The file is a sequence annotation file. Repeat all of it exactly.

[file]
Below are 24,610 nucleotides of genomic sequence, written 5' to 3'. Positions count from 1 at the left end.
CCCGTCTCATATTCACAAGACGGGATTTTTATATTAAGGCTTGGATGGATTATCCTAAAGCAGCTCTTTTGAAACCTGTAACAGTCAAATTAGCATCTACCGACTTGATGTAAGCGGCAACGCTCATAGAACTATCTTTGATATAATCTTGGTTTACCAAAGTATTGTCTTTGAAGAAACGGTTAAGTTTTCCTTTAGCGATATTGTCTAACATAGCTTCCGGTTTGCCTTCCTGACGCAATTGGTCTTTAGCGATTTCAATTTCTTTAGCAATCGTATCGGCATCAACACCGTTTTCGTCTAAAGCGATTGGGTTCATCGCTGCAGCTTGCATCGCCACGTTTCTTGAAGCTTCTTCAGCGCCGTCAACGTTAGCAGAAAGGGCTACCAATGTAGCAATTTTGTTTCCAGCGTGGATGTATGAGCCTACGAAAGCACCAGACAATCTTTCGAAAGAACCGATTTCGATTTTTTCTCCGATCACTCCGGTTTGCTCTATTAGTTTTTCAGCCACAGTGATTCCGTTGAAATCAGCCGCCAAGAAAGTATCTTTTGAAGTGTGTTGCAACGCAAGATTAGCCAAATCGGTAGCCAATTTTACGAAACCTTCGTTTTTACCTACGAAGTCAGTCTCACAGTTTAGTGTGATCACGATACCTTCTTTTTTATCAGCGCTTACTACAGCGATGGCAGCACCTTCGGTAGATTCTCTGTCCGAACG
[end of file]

Below are 24,610 nucleotides of genomic sequence, written 5' to 3'. Positions count from 1 at the left end.
CCCGTCTCATATTCACAAGACGGGATTTTTATATTAAGGCTTGGATGGATTATCCTAAAGCAGCTCTTTTGAAACCTGTAACAGTCAAATTAGCATCTACCGACTTGATGTAAGCGGCAACGCTCATAGAACTATCTTTGATATAATCTTGGTTTACCAAAGTATTGTCTTTGAAGAAACGGTTAAGTTTTCCTTTAGCGATATTGTCTAACATAGCTTCCGGTTTGCCTTCCTGACGCAATTGGTCTTTAGCGATTTCAATTTCTTTAGCAATCGTATCGGCATCAACACCGTTTTCGTCTAAAGCGATTGGGTTCATCGCTGCAGCTTGCATCGCCACGTTTCTTGAAGCTTCTTCAGCGCCGTCAACGTTAGCAGAAAGGGCTACCAATGTAGCAATTTTGTTTCCAGCGTGGATGTATGAGCCTACGAAAGCACCAGACAATCTTTCGAAAGAACCGATTTCGATTTTTTCTCCGATCACTCCGGTTTGCTCTATTAGTTTTTCAGCCACAGTGATTCCGTTGAAATCAGCCGCCAAGAAAGTATCTTTTGAAGTGTGTTGCAACGCAAGATTAGCCAAATCGGTAGCCAATTTTACGAAACCTTCGTTTTTACCTACGAAGTCAGTCTCACAGTTTAGTGTGATCACGATACCTTCTTTTTTATCAGCGCTTACTACAGCGATGGCAGCACCTTCGGTAGATTCTCTGTCCGAACG